…. Using real–sham designs, four studies were conducted in the 1950s and 1960s, and three recent studies in the 1980s (29). With the possible exception of Ulett et al. (67), the early studies failed to demonstrate a therapeutic advantage for real ECT compared to repeated administration of anesthesia alone… There is evidence that the combination of ECT and neuroleptics is a more effective treatment than either form of monotherapy (29).

Also see: Dawkins, Karon MD. Refinements in ECT TechniquesPosted at the Psychiatric Times: April 19, 2013. [Accessed April 23 2014]  The latter contains information of future import regarding cases of comorbid diagnosis and personality disorders:

Personality disorders comorbid with major depression are common‚ with poorer outcomes with psychotherapy or pharmacotherapy. Patients with these comorbid conditions are likely to be referred for ECT. One study examined 139 patients with a primary diagnosis of unipolar major depression and scores of at least 20 on the 24-item Hamilton Depression Rating Scale; personality disorders were assessed with a structured interview. Outcomes were compared in patients with no personality disorder‚ patients with borderline personality disorder‚ and patients with personality disorders other than borderline personality disorder. Only 22% of patients with borderline personality disorder met criteria for remission‚ compared with 56% of patients with personality disorders other than borderline personality disorder and 70% of patients with no personality disorder. ECT can be rapidly effective in mania and catatonia‚ and it can be an early consideration for depressions with psychotic features. Although antipsychotics continue to be the first-line intervention‚ ECT can be considered in patients with medication-resistant schizophrenia. However‚ the probability of significant improvement may be low.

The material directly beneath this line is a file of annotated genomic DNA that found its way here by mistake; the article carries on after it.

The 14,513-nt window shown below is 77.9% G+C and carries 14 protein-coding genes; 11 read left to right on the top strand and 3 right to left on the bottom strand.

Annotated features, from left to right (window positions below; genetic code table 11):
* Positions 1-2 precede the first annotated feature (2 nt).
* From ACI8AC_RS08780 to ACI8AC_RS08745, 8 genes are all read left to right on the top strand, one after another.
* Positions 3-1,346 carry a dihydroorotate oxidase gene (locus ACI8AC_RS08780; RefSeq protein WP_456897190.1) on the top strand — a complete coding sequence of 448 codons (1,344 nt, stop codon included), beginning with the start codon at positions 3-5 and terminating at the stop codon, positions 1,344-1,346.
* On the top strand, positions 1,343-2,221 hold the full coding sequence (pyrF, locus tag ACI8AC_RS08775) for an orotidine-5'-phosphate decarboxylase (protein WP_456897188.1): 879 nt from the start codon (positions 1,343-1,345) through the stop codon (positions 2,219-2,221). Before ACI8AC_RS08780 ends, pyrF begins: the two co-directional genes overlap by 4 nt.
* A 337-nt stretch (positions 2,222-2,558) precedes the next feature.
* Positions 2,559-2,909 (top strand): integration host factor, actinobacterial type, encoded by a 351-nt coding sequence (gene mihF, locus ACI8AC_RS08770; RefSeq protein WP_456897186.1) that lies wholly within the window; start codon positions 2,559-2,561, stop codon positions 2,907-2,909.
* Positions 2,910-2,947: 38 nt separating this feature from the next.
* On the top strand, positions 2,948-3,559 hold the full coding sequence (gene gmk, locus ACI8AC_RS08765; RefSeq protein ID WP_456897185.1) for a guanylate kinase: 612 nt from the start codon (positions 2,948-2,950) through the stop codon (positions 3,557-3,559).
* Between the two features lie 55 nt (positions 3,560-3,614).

[7] ECT: Serendipity or Logical Outcome? Editorial, at Psychiatric Times, on 70th anniversary of use of induced seizures to treat mental disorder: January 01, 2004, pg 2.

[8] Kellner, Charles H. & Rebbeca G. Knapp, Georgios Petrides, Teresa A. Rummans, Mustafa M. Husain et al. Continuation Electroconvulsive Therapy vs Pharmacotherapy for Relapse Prevention in Major Depression. A Multisite Study From the Consortium for Research in Electroconvulsive Therapy (CORE). Arch Gen Psychiatry. Dec 2006: 63(12): 1337-1344.Published in PMC Jul 11 2013 doi: 10.1001/archpsyc.63.12.1337

[9] Wilson, Sarah. ‘Artaud, homo sacer’, Antonin Artaud. La Casa Encendida (Madrid): 2009.

[10] Eshleman, Clayton & Bernard Bador.A note on Antonin Artaud The Free Library: January 1, 2005.[Accessed April 23 2014]

[11] Wilson, Sarah. ‘Artaud, homo sacer’, Antonin Artaud. La Casa Encendida (Madrid): 2009.

[12] Bougeois, Louis E. & Stephen Barber. “Blows and Bombs: Stephen Barber on Antonin Artaud”. Complete with Missing Parts: Interviews with the Avant-garde. Vox Press:  2008.

[13] Foucault, Michel. Madness and Civilization. London: Routledge, 2001.

[14] Scheer, Edward Eds. “Sylvére Lotringer from an interview with Jacques Latrémolière”. Antonin Artaud : A critical reader. Routledge (London): 2004, pg 25.

[15] ibid, pg 26.

[16] Note that the acute phase represents the first or earliest onset of depression or mania with some positive symptoms (hallucinations, delusion, dissociation, etc). As compared to a chronic condition, which Artaud had surely developed, which gives way to psychotic episodes. Patients with the former diagnosis, or whom are catatonic, or are instead schizoaffective, more often experience relief with electroconvulsive therapy. I will be looking at these distinctions more closely in the near future. Also see: ECT: Serendipity or Logical Outcome? Editorial, at Psychiatric Times, on 70th anniversary of use of induced seizures to treat mental disorder: January 01, 2004.